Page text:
I came to this as a matter of my lifelong drive to satisfy my curiosity. This mission demands that I wander, experience, explore, do experiments.

III.

To steep ourselves in a subject-matter we have first to plunge into it.— John Dewey

If you have not experienced a thing, it is not true!— Kabir

The goal of life is rapture. Art is the way we experience it. Art is the transforming experience.
— Joseph Campbell

Follow the perfume, not the tracks.— Shams of Tabriz

Commentary: My art isn’t post-modern. This doesn’t mean that a post-modern trip is impossible. All trips may be possible. From my personal outlook, there is a cybernetic reaction possible and so I’m doing the only thing I know how to do. What gets read into this counter-normativity my work supposes? Whatever it is, it is tertiary. It would interest me. There are some bridges which could be fashioned. These would join the secondary to the tertiary!

What’s the best explanation of what you are seeing? This is a very hard question.

I’m working a cybernetic formula too. It has three constituents. It would shock and delight me were anyone to figure this formula out from the reflection on experience, or, (easier,) from the background.

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Free Play At Bat

Actions have consequences. Skilful actions have beneficial consequences. Patient, enduring effort in skilfulness of body, speech and mind brings about spiritual progress. Patient, persistent effort in ethics, meditation and study brings about spiritual growth. Patience is a Perfection (paramita) because it is an aspect of Reality, an aspect of Wisdom. The Wisdom of Enlightenment is expressed in the concept of the law of conditionality. The law of conditionality states that everything arises in dependence on conditions. Spiritual progress too arises in dependence on conditions, and in the absence of those conditions it does not arise. We need to patiently and persistently create and put in place the conditions for spiritual growth to arise. This is in accordance with the law of conditionality. – Ratnaghosa

Free Play 8-21_0099

After seven weeks that saw seven games decided by seven runs, the regression shifted. A rout was evoked. This is in accordance with the law of conditionality.

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Zeitgeist, Summer 2016

four-horsemen_zeitgeist

Buddha&Cat

The risk of inner experience, the adventure of the spirit, is in any case alien to most human beings. ~Carl Jung; Memories, Dreams and Reflections

trumpwich

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Artist’s Statement, Part I.

FB-Landing Cage 36x27-Stephen Calhoun

Ongoing, and maybe, never ending project aims to describe what I’m up to, as an artist. In my case, my hope is that the statement unhooks the viewer from its priming effect. My artistic goal hopes to invert the conventional idea that the viewer is supposed to correctly decode the artist’s authoritative objective, itself intentionally encoded in the so-called global unified material object. I do not encode my work with this end in mind, so there cannot be anything but authoritative experiences.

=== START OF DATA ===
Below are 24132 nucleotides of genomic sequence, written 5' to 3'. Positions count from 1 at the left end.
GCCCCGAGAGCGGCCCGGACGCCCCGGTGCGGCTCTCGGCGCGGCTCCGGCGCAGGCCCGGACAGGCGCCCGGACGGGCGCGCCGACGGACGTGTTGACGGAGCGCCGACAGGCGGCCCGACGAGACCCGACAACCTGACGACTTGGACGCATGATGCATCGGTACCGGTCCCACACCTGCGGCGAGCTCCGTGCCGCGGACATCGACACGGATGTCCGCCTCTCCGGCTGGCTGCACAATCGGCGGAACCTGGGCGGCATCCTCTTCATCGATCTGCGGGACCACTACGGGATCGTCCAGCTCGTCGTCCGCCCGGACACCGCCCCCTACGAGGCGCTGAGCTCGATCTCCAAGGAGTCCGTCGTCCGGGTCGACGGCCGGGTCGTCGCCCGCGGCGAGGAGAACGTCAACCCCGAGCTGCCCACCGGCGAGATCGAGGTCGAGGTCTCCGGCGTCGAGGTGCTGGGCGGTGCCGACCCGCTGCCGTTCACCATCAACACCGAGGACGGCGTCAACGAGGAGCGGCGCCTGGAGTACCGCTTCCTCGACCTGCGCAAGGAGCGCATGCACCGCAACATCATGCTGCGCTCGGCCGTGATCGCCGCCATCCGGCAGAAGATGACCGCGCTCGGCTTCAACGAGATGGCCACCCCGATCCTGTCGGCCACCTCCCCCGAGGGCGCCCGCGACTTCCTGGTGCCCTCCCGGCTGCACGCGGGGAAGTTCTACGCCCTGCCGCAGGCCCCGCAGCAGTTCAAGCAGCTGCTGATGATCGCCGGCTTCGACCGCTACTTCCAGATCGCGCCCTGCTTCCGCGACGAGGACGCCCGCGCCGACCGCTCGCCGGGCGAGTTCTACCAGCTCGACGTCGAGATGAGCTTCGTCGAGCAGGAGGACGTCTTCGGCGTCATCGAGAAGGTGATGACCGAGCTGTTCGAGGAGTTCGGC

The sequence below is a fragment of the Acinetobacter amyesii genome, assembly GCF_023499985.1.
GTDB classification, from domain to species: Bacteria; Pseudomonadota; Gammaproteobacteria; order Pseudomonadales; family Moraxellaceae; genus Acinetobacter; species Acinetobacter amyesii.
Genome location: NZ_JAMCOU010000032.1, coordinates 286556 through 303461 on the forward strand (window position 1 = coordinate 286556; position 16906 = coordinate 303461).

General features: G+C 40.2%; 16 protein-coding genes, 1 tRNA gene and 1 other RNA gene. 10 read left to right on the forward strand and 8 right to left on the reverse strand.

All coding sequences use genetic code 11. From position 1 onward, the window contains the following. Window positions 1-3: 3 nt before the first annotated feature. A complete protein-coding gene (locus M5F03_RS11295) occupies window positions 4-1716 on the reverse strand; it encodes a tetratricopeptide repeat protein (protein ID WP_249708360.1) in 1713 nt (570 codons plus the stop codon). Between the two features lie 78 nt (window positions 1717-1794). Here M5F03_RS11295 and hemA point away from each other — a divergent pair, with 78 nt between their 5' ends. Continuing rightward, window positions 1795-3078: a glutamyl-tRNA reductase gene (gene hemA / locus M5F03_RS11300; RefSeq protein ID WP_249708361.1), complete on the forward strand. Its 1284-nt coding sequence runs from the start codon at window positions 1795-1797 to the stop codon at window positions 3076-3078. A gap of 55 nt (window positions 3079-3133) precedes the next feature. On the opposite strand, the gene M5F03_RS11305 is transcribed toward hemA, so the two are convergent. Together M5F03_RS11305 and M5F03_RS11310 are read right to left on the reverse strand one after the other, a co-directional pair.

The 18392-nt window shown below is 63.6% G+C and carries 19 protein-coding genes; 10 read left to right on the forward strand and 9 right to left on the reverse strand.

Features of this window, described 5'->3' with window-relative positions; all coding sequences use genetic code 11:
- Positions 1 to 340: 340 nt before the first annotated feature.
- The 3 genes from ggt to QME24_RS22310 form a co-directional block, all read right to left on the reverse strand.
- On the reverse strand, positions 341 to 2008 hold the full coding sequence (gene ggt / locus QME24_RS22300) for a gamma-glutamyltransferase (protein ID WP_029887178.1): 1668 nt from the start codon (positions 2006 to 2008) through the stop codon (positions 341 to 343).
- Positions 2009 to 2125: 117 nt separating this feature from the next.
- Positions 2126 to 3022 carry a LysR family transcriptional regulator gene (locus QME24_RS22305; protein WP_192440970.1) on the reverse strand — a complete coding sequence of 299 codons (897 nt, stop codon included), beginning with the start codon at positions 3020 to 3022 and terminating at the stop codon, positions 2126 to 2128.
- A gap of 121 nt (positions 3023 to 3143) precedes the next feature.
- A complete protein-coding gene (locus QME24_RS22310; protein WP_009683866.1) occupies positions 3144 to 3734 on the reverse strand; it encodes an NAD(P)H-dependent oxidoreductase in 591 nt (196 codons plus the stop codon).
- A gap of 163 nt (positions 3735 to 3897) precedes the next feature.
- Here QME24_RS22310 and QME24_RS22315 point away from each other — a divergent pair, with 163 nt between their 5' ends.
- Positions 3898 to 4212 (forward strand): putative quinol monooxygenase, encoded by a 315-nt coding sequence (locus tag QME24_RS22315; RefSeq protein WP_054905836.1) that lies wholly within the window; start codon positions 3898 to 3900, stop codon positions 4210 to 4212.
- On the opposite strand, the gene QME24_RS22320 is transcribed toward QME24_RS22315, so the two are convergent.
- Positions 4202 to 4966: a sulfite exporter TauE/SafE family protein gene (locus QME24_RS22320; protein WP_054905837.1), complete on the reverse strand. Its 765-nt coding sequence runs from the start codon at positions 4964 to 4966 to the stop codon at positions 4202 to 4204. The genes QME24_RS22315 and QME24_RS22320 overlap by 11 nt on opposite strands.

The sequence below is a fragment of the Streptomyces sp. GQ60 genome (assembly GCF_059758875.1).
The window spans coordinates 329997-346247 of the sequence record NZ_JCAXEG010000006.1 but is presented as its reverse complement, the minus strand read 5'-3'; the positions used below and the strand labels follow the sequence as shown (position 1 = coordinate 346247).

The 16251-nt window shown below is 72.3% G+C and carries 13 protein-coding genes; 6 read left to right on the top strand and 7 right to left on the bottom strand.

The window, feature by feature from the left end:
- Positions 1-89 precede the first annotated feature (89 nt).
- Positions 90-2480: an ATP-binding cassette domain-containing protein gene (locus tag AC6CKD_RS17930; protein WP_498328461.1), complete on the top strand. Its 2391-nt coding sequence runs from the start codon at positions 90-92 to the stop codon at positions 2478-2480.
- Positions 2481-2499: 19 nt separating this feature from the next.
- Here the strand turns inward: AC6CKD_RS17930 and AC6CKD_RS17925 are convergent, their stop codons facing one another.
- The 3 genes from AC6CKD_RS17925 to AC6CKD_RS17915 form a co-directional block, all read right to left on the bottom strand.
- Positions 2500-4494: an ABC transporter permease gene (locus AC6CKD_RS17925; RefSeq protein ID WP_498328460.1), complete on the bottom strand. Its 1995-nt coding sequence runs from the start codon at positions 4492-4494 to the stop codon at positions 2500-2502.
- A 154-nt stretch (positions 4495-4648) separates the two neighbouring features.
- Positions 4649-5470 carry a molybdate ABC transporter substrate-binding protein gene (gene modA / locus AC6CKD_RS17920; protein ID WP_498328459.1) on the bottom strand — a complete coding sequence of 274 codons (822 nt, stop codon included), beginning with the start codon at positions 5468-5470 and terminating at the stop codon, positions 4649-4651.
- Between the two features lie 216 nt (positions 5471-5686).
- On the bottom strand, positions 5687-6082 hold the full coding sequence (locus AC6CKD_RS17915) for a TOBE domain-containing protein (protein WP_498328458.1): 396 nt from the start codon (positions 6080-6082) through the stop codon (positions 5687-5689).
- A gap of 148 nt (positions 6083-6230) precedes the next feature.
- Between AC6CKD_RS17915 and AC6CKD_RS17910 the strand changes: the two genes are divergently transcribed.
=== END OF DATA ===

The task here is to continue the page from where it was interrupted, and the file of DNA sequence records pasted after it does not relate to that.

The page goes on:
ARTISTIC STATEMENT

I.

My art’s aim is to grip the viewer, and then inspire the viewer to seek their own unique discoveries in each piece. The pieces present deep opportunities for visual serendipity by drawing the viewer into experiential, insightful, seeking.

I do not create images to pre-program or encode the viewer’s experience. Each piece is underdetermined up to the point of the viewer’s enactive presence and constructive experience.

The pieces aim to invoke a kind of pareidolia. (Pareidolia–the grasp of order from seeming randomness–is the psychological phenomenon where people see recognizable shapes in clouds, rock formations, or otherwise unrelated objects or data.)

The engaged viewer completes the image’s possible program by virtue of their own subjective and unique experience.

My artistic intention is evoke the truth of spontaneous discovery. Each piece captures an experimental result. The viewer’s unique encounter and seeking completes the experiment.

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The Wonder of Decay

Art of the Collection: The Photography of Rosamond Purcell from Hans Weise on Vimeo.

An Art That Nature Makes, Molly Bernstein’s new film about the artist Rosamund Purcell, has opened, and closes tomorrow. Clearly this will be a must see once the Film Forum in NYC receives its due.

Ms. Purcell doesn’t count as an influence on my own art, although we work in related veins. I’m a naive artist after all! But, I’m relieved one of the world’s finest photographers never became animated by mirror symmetries! Many of her photographs possess qualities worthy of their being cut and re-coalesced.

Still, as it is with most (of us) artists working with photographic set-ups, Purcell is famously a scavenger and collector.

Wunderkammer

Collectors of our sort do end up with their own cabinet of curiosities.

from the article An Eye For Anomaly,

The rotted book, along with the other objects she has amassed in her studio, reflects her fascination with “things that are transitional — between natural and artificial,” as she puts it, and with decomposition’s way of forming strange and symbolic juxtapositions.

Yes. Same rotted page.

Note her comment during this Q&A about randomness. This would be the subject I would engage her on if I ever had the chance. I couldn’t make out the question about kitsch, also a concerning subject.

She’s not in the collection of the CMA. (Shakes head)

No (!) Wikipedia – her books:

Egg & Nest (Harvard, 2008)
Owls Head: On the Nature of Lost Things (Quantuck Lane, 2007)
Bookworm (Quantuck Lane, 2006)
Ricky Jay: Dice: Deception, Fate and Rotten Luck (Quantuck Lane, 2002)